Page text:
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NFL In Race Case Said Arbitration Mandatory But Case Proceeds on Giants Broncos & Texans

By Matthew Russell Lee, Patreon Maxwell Book

SDNY COURTHOUSE, March 1 – In the racial discrimination case against the National Football League by Brian Flores and others, on May 2, 2022 U.S. District Court for the Southern District of New York Judge Valerie E. Caproni held a hearing. Inner City Press live tweeted it here and below.

On July 1 Flores' lawyers wrote to Judge Caproni (letter on Patreon here) requesting (and attaching) "appropriate discovery" - Wigdor's letter to Loretta Lynch including about Roger Godell's compensation and relationships with law firms, and Lynch's letter of June 27 calling the requests "entirely outside the scope of permissible discovery."

But not so fast. On July 18, Judge Caproni granted the coaches' request to put off their deadlines to answer the NFL's motion to compel arbitration, pending her decision on the coaches' request for discovery. Order on Patreon here.

On March 1, Judge Caproni ruled "Defendants’ motion to compel arbitration is GRANTED except that it is DENIED as to Brian Flores’s claims against the Denver Broncos, New York Giants, and the Houston Texans, and his related claims against the NFL. Defendants’ request to stay the case is DENIED as to Flores’s claims that may proceed to litigation and is GRANTED as to all of the claims that must be arbitrated. The Clerk of Court is respectfully directed to terminate the open motion at docket entry 47. The parties are ordered to appear for a pretrial conference on Friday, March 24, 2023, at 10:00 A.M. in Courtroom 443 of the Thurgood Marshall Courthouse, 40 Foley Square, New York, New York, 10007. By March 16, 2023, the parties must submit a joint letter regarding the status of the case, including: a. a statement of all existing deadlines, due dates, and/or cut-off dates; b. a statement describing the status of any settlement discussions and whether the parties would like a settlement conference; c. a statement of the anticipated length of trial and whether the case is to be tried to a jury; d. a statement regarding the anticipated schedule of arbitration; e. any contemplated motions;  28 Floss v. Ryan’s Family Steakhouse, 211 F.3d 306 (6th Cir. 2000), is not to the contrary. “In Floss, the arbitration agreement was between employees and a third-party arbitration service, not the employer . . . . In other words, the promise of the third party was too indefinite for legal enforcement.” Vision Healthcare Sys. (Int’l) Pty, Ltd. v. Vision Software Techs. Inc., No. 15-CV-175, 2015 WL 2404089, at *3 (M.D. Tenn. May 20, 2015) (citing Floss, 211 F.3d at 315–16) (upholding arbitration agreement that stated, in relevant part, “arbitration shall take place in Nashville . . . before one arbitrator” without detailing further procedures, id. at *1).  30  f. a proposed schedule for discovery, which must comply with the guidance set forth in the Court’s model Civil Case Management Plan and Scheduling Order, available on the Court’s website; g. any other issue that the parties would like to address at the pretrial conference; and h. any other information that the parties believe may assist the Court in advancing the case to settlement or trial." Order on Inner City Press' DocumentCloud here. Watch this site.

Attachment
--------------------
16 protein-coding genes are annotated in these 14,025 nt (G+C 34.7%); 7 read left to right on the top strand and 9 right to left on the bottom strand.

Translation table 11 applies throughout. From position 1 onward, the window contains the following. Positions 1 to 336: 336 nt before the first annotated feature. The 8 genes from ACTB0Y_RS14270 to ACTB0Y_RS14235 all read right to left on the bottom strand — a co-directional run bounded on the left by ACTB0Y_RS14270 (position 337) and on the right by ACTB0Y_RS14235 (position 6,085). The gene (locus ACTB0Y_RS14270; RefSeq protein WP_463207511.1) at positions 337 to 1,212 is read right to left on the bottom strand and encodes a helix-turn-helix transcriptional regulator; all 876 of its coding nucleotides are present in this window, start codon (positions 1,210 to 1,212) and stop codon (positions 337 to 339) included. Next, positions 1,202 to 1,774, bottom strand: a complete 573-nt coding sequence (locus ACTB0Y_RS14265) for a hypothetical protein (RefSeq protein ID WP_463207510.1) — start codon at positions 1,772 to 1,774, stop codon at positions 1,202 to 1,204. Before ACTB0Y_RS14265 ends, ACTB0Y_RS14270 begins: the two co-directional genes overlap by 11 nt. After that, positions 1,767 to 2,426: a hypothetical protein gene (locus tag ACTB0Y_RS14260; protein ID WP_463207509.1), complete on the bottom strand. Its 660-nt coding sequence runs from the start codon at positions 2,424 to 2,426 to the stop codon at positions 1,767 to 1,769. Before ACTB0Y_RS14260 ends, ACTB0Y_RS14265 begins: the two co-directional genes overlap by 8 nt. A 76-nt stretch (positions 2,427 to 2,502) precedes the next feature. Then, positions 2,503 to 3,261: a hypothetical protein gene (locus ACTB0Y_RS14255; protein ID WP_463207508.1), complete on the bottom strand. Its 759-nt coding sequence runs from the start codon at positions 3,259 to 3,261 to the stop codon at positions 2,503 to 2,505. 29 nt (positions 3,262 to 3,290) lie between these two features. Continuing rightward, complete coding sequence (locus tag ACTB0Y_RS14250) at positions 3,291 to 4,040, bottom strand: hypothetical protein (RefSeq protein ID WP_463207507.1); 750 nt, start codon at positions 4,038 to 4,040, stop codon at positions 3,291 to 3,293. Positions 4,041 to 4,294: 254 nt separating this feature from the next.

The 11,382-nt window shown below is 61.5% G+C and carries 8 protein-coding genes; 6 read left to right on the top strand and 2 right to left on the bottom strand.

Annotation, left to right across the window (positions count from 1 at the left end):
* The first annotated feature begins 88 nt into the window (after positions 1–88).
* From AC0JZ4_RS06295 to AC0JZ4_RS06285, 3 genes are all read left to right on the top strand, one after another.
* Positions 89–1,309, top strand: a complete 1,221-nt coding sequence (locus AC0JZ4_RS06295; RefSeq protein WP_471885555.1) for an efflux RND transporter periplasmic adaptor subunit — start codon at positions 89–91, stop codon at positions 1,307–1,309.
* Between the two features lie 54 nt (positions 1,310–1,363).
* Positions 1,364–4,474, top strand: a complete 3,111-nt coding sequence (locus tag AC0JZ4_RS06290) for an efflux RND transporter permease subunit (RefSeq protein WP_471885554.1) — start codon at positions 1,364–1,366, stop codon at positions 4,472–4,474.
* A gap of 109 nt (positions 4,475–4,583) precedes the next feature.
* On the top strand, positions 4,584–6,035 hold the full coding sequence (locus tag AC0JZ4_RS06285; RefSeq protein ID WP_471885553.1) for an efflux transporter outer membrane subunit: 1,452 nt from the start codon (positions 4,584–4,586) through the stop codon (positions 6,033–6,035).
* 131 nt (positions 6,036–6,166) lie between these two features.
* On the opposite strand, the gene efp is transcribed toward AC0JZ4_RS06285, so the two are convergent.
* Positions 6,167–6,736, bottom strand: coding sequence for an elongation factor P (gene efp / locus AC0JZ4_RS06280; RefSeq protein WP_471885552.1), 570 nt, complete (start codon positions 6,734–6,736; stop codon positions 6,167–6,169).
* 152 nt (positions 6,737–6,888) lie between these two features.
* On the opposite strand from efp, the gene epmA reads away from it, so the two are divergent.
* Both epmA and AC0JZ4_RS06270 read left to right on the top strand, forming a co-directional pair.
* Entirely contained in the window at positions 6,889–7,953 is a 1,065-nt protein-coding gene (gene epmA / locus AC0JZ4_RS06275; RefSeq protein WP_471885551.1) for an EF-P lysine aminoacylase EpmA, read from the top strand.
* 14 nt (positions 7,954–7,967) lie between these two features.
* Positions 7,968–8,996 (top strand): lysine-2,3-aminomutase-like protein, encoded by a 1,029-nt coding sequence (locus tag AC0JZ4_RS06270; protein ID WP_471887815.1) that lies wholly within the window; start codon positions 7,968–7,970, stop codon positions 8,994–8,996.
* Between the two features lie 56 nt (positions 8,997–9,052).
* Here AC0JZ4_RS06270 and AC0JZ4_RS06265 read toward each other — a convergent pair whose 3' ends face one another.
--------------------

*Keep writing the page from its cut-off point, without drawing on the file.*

From May 2: Flores' lawyer Douglas Wigdor: Your Honor should look at the underlying agreements - the NFL's attempt to force us into arbitration is unconscionable and would bar us from enforcing our rights. Mr. Flores interviewed with the NY Giants and was not subject to arbitration 

Judge Caproni: I understand your argument that he was not subject arbitration when seeking a job, so can sue for failure to hire. But on the rest -- 

Flores' lawyer: This is a unique circumstance.

  Judge Caproni: Every case says it's unique.

 Flores' lawyer: Roger Godell cannot be a fair arbitrator. He has unconscionable bias. He is paid over $100 million, and already expressed an opinion. He is biased. The failure to hire is not subject to arbitration so some piece of this case will be before this case anyway.  

Judge Caproni: So the question on the table is whether to proceeding in small bites. 

NFL's lawyer Loretta Lynch of Paul Weiss: This is all subject to arbitration NFL's lawyer: This is a contract issue. There is no need for discovery at this time.

 Judge Caproni: I will set a briefing schedule on the motion to compel. Mr. Widgor [Doug Wigdor, Flores' lawyer] if you feel there's a need for discovery, write me a 5 page letter 

Judge Caproni: The NFL's motion to compel is due on June 21, 25 page maximum. The plaintiffs' opposition is due July 22 and NFL's reply is due Aug 9. Do you want a referral for settlement conference? Wigdor: We are interested in the NFL being fair to black coaches. 

NFL's lawyer Loretta Lynch: We are taking steps, and invited Mr. Flores and Wigdor to be involved. But they have declined to do so. We don't see that a settlement conference would be useful.

Wignor: We'll only meet with judge present. Not with Godell. 

Judge Caproni: I take that as a "No." I still this could benefit from settlement. But you're not ready.

Wignor: Glad to be in court. 

Judge Caproni: Please come back. Adjourned.

Inner City Press will continue to cover the case.

The case is is Flores, et al. v. The National Football League, et al., 22-cv-871 (Caproni) 


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